Midge should be in her early 70's about now.  I wish she could know how much we love her image and that truly, she shines like a diamond.

Wednesday, January 15, 2014

Story behind the stamps; The Fleur de Girl Collection

The Fleur de Girls have their roots back in 2001 when Carol and Jim, owners of Stampotique had begun producing art rubber stamps.  I was an art educator in the public schools and taught at the Stampotique shop every once in a while.  Carol suggested I try drawing some images for their new rubber business.

School kept me fairly busy.  I was also teaching art education classes at the university.  Then my husband found himself victim of downsizing. 

My response to this was the original "Fleur de Girl" in the upper right of this photo of ATC's.  While she doesn't appear very happy she is undefeated.  I began drawing girls that looked like and named for flowers.  Strongly influenced by artist Paul Klee, all my work seemed to have letters and numbers mixed in, so I thought it was natural to add type and various text within my patterns.  I wasn't sure if I was on to anything.  When I showed my husband my drawings he smiled, immediately naming them "The Fleur de Girls."

I don't think I knew to scan images back then, so I sent the hard copies images to Carol in a large illustrated envelope.  Carol's response was, "Are these mine?"

Fortunately my husband was back to work in no time and the Fleur de Girls collection grew.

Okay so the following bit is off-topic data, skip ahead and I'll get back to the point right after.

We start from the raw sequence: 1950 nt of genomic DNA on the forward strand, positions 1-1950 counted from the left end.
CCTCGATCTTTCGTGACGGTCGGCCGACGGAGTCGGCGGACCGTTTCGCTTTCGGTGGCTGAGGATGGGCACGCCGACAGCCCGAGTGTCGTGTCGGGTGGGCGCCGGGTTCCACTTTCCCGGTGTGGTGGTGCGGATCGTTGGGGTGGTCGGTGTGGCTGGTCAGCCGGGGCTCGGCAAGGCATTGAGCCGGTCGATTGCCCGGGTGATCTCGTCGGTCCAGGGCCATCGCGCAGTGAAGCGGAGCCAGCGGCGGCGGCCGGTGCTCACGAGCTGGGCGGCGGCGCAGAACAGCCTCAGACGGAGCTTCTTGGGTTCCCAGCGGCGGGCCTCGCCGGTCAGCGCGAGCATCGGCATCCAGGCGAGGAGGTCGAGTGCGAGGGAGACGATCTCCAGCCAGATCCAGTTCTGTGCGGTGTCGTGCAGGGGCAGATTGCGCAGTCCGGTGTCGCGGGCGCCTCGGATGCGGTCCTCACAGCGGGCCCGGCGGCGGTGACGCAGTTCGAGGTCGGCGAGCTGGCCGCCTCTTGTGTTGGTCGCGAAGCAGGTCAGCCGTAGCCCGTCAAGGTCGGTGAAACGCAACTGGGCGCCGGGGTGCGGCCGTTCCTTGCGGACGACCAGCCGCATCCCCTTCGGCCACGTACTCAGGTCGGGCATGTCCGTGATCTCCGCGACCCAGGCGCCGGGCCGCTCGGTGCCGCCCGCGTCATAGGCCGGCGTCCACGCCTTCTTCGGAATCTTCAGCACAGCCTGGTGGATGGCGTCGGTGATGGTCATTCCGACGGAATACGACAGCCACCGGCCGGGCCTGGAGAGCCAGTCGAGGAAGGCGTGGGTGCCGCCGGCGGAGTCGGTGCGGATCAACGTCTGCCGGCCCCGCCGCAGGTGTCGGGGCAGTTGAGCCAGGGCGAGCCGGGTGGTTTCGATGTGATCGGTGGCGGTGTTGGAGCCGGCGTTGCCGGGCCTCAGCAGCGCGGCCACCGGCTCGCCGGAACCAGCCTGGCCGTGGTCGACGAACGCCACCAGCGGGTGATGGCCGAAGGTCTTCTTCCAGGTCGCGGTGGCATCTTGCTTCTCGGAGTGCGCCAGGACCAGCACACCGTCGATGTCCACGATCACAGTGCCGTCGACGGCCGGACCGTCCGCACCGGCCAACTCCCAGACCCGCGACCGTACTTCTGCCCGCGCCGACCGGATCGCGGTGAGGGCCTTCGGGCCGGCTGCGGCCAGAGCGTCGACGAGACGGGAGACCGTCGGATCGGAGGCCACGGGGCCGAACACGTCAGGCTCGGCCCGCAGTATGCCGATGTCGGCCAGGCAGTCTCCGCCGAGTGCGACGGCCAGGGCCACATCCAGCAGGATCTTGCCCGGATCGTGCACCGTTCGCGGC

These ATCs are cropped images from the collection. They are paper pieced and colored with Prismacolor pencils.  The garden themed collection includes sentiments, flowering shoes and handbags that should grow in every girls garden.

Wednesday, January 8, 2014

Take some honey and plenty of money...

 In my quest to use what I have, recycle, and repurpose, this waste from repeated gelli printing became my inspiration.  The deep dark color and textured layering reminded me of ocean and night.  Immediately the children's verse "The Owl and the Pussycat" by Edward Lear came to mind.

I combined a portion of my Cat Family and Kira Nichols Birdy Up to be the stars of the evening scene.  I drew the "pea green boat" as well as the honey and plenty of money.  France Papillion's Banner decorates the mast of the boat.  Shreds of fabric are added to add life to the evening sail.  The images were stamped with jet black StazOn , clear embossed, then colored with a combination of Copics and watercolor.